Little Rock Culture Vulture

Cultural events, places and people in the Little Rock area

Turkey Day Football in LR – Beating a Variety of Opponents from 1914 to 1933

Turkey Day 1921From the first Thanksgiving football game for Little Rock High School in 1914 until 1933, the Tigers played a variety of opponents.  They faced off against other Arkansas high schools, out of state high schools, a college and a team of soldiers.  Their record in these twenty games was 18 wins and 2 losses.  While the opponent may have varied, each year the Tiger eleven lined up against their foes at home in Little Rock. The team had enough of a reputation that they could invite opponents and never had to travel.

Playing games on Thanksgiving had become a tradition by the time Little Rock joined in the fray in 1914. Their first Thanksgiving Day opponent was Texarkana High School.  The Tigers won by a score of 20 to 0. The crowd of 1,500 at West End Park (now the site of Quigley Stadium) not only witnessed the high school game, but also saw Arkansas College (now Lyon College) defeat Little Rock College (no association with UALR) by a score of 40 to 0.  With their win, Little Rock captured the state championship – their fourth since 1907.

By the next Thanksgiving Day, the field at West End Park was known as Kavanaugh Field. It would have that name until it was replaced by Quigley Stadium in 1936.  From 1915 until 1933, Little Rock would defeat three Arkansas high schools Van Buren, Benton and Hot Springs as well as high schools from Oklahoma, Mississippi, Louisiana, Texas, Alabama, Kansas, Illinois and Missouri.  Three of their out of state opponents returned for a second time, so even though these schools were generally overwhelmed by Little Rock High, it was obviously viewed as a positive experience.  Playing out of state teams garnered other benefits. In 1920, they played Tupelo Military Institute, which held the Mississippi-Alabama championship. By defeating them, Little Rock High School claimed the state championship of four states: Arkansas, Alabama, Tennessee and Mississippi.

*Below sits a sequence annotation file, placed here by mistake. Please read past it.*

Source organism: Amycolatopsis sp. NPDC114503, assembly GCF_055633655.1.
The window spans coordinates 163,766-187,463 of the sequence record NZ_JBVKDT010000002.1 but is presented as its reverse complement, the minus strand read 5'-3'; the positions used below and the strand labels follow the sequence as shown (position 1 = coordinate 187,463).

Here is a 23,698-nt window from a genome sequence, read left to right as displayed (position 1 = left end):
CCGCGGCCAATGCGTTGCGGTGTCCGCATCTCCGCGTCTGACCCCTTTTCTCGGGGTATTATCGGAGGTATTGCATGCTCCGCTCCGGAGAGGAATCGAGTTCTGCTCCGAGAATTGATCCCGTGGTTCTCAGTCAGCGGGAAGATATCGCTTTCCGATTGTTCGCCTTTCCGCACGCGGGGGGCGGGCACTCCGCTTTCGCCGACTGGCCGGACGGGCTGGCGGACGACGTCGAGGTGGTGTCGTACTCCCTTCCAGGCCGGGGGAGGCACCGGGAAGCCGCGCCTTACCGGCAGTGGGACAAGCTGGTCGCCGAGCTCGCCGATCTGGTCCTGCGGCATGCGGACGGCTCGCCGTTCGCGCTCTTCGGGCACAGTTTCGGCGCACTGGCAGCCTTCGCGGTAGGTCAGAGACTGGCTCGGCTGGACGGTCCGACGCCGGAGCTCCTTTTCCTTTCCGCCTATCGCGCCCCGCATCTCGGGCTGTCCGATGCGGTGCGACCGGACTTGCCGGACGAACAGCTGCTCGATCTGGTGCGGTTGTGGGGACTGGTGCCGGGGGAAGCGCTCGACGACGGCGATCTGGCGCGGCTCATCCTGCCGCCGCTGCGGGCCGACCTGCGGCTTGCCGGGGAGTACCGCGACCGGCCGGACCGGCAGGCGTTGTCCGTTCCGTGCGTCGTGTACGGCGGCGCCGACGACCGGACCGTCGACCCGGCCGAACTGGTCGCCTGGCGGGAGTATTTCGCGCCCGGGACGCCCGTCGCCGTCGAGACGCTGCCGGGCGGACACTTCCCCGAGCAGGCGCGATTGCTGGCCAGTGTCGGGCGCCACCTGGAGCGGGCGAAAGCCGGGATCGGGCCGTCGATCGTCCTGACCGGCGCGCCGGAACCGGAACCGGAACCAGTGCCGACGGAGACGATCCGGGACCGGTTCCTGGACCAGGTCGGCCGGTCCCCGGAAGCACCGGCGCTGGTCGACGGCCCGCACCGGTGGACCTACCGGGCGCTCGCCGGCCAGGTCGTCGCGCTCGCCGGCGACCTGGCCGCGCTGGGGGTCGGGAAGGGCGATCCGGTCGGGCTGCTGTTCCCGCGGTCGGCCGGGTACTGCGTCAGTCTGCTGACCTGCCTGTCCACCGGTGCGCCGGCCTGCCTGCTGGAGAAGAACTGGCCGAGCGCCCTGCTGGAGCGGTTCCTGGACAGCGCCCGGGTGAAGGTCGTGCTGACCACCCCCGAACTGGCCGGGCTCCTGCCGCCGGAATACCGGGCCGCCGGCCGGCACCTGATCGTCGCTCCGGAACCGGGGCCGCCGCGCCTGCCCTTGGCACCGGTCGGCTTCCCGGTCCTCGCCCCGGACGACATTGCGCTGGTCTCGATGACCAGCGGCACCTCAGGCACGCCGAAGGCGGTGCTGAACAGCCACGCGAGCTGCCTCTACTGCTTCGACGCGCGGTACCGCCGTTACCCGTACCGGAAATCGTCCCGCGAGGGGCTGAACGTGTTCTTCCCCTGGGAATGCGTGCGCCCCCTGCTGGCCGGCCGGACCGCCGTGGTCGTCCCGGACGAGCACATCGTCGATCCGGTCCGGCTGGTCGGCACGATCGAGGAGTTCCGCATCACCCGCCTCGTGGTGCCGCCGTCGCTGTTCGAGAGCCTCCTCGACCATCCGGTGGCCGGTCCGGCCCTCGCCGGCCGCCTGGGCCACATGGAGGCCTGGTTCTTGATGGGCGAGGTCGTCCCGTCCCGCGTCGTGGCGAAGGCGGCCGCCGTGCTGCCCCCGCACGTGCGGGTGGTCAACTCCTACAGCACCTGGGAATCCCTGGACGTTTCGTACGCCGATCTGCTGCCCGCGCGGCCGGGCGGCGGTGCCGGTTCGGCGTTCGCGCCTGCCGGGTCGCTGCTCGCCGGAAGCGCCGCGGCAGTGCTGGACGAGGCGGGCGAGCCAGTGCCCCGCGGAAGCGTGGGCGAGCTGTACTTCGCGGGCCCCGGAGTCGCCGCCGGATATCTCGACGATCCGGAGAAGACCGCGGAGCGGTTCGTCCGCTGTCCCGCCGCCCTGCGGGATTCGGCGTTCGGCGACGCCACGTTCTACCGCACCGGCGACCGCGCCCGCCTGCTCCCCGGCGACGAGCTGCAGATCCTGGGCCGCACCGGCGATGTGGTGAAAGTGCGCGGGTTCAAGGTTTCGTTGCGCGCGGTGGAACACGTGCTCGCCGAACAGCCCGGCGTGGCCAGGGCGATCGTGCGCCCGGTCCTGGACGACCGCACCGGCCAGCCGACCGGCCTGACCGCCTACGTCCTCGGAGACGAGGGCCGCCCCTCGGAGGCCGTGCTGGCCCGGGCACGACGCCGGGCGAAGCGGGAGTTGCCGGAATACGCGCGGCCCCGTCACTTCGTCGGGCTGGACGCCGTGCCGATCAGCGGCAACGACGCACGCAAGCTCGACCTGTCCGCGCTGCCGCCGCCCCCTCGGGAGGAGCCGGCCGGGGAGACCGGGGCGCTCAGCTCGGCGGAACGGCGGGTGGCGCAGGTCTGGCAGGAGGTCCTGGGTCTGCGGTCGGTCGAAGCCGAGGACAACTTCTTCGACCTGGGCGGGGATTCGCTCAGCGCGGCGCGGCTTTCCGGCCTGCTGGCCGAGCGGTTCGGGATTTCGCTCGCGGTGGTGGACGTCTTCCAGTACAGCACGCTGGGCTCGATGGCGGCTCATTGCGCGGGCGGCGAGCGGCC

In 1917, they beat the college team of Arkansas State Normal School (now UCA) by a score of 45 to 0. (The Tigers so overpowered State Normal that the Gazette mused that the extremely muddy field was all that kept LR from scoring more than 45 points.)

The Tigers’ only two defeats came in 1918 and 1924.  The first Thanksgiving Day defeat came in 1918 when Little Rock played a team of soldiers from Camp Pike. The soldiers were an average of 20 pounds heavier than the Tigers. They used that weight to their advantage to defeat the high schoolers by a score of 42 to 0.  This was at the height of the US involvement in The Great War. So this game was certainly part of Little Rock’s war effort as the City worked to extend hospitality to soldiers. The Tigers’ 1924 defeat was at the hands of Atlanta Tech High School by a score of 35 to 7.